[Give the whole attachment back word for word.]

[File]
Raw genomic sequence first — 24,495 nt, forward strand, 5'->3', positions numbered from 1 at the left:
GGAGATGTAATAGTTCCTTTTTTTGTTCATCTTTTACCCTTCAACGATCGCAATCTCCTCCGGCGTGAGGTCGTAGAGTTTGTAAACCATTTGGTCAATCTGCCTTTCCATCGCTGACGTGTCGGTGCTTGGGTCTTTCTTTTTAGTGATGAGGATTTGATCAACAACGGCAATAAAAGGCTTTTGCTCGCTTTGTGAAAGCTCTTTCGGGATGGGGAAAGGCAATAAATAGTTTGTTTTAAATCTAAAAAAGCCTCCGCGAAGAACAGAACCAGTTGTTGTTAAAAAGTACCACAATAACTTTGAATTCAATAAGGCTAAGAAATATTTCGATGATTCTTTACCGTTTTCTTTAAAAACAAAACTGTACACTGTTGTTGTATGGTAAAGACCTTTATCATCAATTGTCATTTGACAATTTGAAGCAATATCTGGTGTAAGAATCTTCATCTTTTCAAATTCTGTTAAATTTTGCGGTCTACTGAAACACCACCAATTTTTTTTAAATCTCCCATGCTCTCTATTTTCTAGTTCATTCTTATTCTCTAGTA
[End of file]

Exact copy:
Raw genomic sequence first — 24,495 nt, forward strand, 5'->3', positions numbered from 1 at the left:
GGAGATGTAATAGTTCCTTTTTTTGTTCATCTTTTACCCTTCAACGATCGCAATCTCCTCCGGCGTGAGGTCGTAGAGTTTGTAAACCATTTGGTCAATCTGCCTTTCCATCGCTGACGTGTCGGTGCTTGGGTCTTTCTTTTTAGTGATGAGGATTTGATCAACAACGGCAATAAAAGGCTTTTGCTCGCTTTGTGAAAGCTCTTTCGGGATGGGGAAAGGCAATAAATAGTTTGTTTTAAATCTAAAAAAGCCTCCGCGAAGAACAGAACCAGTTGTTGTTAAAAAGTACCACAATAACTTTGAATTCAATAAGGCTAAGAAATATTTCGATGATTCTTTACCGTTTTCTTTAAAAACAAAACTGTACACTGTTGTTGTATGGTAAAGACCTTTATCATCAATTGTCATTTGACAATTTGAAGCAATATCTGGTGTAAGAATCTTCATCTTTTCAAATTCTGTTAAATTTTGCGGTCTACTGAAACACCACCAATTTTTTTTAAATCTCCCATGCTCTCTATTTTCTAGTTCATTCTTATTCTCTAGTA